MPD chief calls protest 'increasingly violent'
The relationship between Occupy DC protesters and local authorities is beginning to fray after a car struck several protesters during a demonstration this past weekend.
Protesters were outraged that no charges were filed against the driver, and yesterday, the Metropolitan Police Department agreed to review the incident.
But that didn't stop MPD Chief Cathy Lanier from calling demonstrators "increasingly confrontational and violent." In turn, it seems protesters are beginning to focus their anger and attention toward the city's police department.
They marched yesterday from the Washington Convention Center -- where Friday's accident occurred -- to MPD headquarters on Indiana Ave. NW.
"D.C. police officers are now occupied by the people!" the group shouted in cadence, using its signature "human microphone" system, while standing face to face with a line of officers standing guard in front of MPD headquarters.
Compared to the tense, and in some cases, violent exchanges between police and Occupy protesters in other cities, local authorities have been recognized by some observers for having a relatively hands-off approach.
But that seemed to change Friday night. Hundreds of occupy demonstrators had gathered in the streets outside the D.C. Convention Center to protest a conservative group's dinner.
At some point, a car struck several protesters. Police say protesters jumped in front of the vehicle.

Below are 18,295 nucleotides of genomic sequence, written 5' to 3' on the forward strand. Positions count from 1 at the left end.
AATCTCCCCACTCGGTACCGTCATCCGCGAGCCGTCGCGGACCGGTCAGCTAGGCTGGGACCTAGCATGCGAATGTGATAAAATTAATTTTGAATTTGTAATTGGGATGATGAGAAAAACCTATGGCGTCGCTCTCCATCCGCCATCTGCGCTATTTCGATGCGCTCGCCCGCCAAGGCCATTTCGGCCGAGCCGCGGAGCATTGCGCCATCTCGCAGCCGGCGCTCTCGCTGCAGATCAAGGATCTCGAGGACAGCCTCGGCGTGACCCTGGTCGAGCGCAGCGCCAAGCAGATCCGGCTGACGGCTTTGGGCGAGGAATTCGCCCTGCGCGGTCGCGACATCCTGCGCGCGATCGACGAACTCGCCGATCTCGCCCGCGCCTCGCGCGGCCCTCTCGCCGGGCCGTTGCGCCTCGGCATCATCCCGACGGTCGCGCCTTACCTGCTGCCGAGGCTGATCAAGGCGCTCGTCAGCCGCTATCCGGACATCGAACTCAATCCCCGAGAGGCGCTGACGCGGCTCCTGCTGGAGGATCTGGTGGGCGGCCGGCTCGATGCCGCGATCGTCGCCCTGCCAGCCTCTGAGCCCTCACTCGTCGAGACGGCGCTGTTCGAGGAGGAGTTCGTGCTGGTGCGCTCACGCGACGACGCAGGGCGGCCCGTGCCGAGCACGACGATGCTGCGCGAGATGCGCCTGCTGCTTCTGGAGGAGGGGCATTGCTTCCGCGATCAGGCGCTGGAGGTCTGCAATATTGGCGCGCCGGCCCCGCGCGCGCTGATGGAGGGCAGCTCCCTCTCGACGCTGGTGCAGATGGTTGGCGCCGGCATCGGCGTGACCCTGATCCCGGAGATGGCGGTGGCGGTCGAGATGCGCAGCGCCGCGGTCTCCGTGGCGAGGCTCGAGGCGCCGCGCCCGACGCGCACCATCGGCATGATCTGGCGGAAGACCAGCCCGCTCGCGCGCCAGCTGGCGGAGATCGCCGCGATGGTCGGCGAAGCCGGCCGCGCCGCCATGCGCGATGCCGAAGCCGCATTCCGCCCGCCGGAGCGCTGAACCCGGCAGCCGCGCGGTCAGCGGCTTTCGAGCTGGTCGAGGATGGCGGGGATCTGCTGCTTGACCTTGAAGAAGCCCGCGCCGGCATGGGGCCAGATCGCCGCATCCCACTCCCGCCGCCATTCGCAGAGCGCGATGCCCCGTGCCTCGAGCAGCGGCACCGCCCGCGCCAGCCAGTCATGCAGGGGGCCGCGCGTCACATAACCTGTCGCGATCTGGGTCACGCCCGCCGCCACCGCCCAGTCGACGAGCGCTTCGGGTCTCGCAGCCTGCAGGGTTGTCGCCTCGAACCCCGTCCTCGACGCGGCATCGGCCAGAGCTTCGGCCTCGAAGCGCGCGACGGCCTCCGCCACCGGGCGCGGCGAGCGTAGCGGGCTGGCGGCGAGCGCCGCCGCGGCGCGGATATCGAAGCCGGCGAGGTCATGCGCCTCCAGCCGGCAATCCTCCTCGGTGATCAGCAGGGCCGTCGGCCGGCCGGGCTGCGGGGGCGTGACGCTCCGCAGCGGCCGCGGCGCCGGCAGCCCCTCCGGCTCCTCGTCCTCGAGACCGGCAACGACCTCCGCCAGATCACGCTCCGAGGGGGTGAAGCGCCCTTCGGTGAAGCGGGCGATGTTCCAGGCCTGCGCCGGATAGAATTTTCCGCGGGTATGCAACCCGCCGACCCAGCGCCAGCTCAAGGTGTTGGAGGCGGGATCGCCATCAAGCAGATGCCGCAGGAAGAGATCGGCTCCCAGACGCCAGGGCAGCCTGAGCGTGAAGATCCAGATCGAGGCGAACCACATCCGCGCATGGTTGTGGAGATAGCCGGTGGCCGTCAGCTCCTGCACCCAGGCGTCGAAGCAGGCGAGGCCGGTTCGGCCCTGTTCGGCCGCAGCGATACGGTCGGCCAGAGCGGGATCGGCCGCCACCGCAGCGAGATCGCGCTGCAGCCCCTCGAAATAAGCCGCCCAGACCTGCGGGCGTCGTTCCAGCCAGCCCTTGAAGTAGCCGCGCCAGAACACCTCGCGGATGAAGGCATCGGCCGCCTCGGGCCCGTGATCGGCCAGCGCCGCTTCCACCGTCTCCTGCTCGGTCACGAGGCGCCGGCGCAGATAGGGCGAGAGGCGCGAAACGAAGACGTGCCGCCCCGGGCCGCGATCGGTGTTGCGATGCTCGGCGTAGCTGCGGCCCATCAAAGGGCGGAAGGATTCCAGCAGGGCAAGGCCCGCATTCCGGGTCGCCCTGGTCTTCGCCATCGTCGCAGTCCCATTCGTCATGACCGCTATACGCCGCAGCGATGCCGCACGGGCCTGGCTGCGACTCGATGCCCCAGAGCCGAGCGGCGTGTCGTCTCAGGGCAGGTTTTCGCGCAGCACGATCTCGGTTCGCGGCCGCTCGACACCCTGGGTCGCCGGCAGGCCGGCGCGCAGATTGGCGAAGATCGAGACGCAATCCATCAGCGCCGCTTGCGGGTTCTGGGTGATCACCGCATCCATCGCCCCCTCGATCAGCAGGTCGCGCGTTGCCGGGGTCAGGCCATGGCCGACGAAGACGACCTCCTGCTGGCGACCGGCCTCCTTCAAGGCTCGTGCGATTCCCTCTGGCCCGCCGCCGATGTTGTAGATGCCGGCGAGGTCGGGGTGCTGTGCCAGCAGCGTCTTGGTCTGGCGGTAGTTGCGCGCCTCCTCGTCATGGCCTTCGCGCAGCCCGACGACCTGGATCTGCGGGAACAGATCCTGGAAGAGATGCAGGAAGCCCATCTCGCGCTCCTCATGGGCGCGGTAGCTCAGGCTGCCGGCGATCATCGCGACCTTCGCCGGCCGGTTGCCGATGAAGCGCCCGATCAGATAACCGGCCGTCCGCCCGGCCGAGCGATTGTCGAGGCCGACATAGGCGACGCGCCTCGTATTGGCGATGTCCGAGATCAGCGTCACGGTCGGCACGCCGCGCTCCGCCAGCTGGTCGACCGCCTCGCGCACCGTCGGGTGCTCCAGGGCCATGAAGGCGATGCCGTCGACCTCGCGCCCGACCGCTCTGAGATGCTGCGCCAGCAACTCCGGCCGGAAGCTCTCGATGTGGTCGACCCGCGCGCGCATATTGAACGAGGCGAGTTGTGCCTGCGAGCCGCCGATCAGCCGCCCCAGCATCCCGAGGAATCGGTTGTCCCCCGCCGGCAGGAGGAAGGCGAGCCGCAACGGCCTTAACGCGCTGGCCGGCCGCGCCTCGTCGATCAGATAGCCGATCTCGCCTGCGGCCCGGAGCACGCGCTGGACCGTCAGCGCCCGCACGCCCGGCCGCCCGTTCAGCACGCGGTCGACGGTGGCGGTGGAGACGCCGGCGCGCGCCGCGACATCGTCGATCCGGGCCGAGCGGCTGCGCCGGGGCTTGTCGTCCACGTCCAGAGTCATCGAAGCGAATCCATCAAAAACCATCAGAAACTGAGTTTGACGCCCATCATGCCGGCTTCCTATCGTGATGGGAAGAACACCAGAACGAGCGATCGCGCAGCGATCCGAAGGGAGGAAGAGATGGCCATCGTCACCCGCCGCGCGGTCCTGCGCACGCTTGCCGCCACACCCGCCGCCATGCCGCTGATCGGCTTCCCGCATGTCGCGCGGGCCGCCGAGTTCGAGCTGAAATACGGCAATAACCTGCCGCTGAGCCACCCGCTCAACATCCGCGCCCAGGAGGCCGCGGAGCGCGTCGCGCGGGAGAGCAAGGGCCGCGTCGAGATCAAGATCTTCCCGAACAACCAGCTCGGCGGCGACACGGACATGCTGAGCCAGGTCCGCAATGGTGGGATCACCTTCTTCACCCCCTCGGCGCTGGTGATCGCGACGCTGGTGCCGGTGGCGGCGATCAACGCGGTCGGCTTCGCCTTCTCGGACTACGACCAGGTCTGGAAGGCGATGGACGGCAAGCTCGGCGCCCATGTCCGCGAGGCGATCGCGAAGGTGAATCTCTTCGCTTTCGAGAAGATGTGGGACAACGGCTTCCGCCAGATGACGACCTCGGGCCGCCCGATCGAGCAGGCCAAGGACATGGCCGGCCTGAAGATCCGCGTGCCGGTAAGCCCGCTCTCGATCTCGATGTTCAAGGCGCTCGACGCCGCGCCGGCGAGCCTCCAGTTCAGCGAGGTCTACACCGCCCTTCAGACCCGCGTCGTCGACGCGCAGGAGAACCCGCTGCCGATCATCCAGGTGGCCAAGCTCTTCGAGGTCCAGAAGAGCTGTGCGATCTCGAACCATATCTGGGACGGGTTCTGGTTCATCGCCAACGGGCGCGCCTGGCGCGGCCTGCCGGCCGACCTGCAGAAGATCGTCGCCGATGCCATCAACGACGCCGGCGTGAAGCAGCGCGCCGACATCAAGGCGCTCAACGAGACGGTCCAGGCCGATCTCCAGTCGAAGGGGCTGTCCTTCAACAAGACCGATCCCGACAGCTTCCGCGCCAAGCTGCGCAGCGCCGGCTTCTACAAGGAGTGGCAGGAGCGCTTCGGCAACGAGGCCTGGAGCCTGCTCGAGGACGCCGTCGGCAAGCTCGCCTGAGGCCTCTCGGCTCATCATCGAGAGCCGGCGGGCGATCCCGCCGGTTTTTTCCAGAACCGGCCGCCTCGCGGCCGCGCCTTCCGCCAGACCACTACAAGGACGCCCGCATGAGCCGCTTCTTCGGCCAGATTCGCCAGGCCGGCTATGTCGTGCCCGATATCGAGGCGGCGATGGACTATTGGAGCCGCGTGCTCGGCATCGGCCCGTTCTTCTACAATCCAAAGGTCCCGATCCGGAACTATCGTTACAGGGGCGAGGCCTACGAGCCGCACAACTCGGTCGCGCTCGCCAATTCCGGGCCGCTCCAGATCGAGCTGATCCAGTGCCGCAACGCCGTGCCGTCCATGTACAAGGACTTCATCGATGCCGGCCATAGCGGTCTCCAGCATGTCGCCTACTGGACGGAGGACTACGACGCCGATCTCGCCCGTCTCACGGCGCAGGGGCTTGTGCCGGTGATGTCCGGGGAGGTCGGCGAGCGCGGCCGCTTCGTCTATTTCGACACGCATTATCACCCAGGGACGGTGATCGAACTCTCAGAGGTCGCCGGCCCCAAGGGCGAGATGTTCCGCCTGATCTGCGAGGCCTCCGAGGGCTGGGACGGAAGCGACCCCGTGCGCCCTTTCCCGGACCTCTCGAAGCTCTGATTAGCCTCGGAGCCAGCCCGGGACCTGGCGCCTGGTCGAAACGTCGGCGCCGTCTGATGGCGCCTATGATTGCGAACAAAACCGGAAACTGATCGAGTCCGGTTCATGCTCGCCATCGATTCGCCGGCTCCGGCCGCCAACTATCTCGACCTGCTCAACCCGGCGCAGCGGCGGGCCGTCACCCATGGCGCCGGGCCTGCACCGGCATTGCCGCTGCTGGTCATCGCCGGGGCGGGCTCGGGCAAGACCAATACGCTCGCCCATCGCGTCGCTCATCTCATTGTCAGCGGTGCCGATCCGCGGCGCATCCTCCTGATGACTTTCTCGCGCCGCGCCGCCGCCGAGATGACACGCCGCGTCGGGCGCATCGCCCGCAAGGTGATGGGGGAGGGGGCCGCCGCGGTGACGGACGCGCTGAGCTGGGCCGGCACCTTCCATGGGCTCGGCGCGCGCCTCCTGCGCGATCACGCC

The Occupy DC media team, led by Adam Green, says the driver deliberately ran over protesters. Green contends police did not properly investigate the incident. As evidence, Green yesterday produced a second police report showing a hit-and-run incident involving a vehicle with a similar description at approximately the same time and location.
"Will the police now acknowledge that there were two incidents, not one; will they acknowledge it was not an accident, it was intentional; and will they commit to interviewing every witness?" Green asked outside Convention Center. The protesters then descended on police headquarters so that witnesses could deliver statements in an effort to force police to reopen the case.
At first, police wouldn't budge. Officers stood like statues, blocking the front entrance as protesters complained and criticized the police. But after an hour, a police officer came outside to start taking statements.
"How many people am I talking about that's got additional information?" the officer asked the group. Protesters soon began to chant, proclaiming "victory" outside MPD headquarters.
But it may be a costly victory. Lanier now says police, who have been helping clear traffic for protesters when they march, will be "changing tactics." She called the protests "no longer peaceful."